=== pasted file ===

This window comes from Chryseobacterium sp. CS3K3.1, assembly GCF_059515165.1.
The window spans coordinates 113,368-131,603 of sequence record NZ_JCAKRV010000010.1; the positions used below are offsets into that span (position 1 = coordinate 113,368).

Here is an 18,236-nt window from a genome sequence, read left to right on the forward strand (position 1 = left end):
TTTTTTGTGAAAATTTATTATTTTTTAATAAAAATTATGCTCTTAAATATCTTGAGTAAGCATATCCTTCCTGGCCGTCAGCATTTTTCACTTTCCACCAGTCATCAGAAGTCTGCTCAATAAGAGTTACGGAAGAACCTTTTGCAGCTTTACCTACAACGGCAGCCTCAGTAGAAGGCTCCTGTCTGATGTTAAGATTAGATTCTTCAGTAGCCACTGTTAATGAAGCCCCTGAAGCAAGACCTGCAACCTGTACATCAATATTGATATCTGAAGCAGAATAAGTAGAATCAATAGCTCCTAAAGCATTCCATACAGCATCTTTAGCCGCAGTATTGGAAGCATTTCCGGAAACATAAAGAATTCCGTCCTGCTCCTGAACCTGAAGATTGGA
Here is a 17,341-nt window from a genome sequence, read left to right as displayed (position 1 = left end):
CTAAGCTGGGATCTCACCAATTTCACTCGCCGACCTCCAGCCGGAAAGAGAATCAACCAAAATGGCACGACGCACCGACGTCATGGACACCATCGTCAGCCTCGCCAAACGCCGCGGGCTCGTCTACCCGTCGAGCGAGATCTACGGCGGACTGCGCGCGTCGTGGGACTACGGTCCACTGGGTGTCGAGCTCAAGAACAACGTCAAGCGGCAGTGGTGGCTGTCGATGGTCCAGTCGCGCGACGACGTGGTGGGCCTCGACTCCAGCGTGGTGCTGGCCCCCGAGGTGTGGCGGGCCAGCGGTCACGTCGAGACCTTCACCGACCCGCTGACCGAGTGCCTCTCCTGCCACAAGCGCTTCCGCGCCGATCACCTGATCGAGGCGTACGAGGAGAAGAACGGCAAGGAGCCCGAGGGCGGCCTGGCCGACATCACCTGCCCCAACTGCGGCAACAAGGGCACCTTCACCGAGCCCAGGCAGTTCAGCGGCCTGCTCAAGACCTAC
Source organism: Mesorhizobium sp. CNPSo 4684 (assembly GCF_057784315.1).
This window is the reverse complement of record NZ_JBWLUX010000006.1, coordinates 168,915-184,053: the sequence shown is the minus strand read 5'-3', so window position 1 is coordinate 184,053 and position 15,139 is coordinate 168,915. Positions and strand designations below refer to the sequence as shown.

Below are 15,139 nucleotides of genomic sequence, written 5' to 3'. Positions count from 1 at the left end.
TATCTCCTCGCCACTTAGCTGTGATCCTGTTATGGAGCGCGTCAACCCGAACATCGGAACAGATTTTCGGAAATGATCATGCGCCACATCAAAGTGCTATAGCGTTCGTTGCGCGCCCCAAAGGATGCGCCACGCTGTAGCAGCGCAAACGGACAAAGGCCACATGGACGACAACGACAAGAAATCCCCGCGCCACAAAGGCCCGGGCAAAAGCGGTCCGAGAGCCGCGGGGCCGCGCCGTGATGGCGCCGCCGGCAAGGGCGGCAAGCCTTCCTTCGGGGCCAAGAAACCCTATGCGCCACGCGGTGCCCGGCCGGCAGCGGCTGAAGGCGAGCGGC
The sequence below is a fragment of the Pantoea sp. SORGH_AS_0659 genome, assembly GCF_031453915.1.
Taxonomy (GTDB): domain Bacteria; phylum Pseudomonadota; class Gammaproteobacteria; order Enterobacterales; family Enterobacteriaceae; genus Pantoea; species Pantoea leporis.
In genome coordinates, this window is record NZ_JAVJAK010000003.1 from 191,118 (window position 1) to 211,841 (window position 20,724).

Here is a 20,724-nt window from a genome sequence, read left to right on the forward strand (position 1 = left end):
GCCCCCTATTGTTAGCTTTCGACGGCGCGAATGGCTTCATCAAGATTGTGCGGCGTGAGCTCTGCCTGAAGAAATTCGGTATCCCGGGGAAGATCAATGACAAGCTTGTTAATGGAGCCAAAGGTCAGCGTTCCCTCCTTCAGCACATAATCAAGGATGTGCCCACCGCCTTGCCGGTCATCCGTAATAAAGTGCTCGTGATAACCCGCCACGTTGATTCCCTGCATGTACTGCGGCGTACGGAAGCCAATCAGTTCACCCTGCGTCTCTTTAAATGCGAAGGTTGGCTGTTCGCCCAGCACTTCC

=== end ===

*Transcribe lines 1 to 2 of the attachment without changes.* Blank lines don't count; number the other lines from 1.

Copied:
This window comes from Chryseobacterium sp. CS3K3.1, assembly GCF_059515165.1.
The window spans coordinates 113,368-131,603 of sequence record NZ_JCAKRV010000010.1; the positions used below are offsets into that span (position 1 = coordinate 113,368).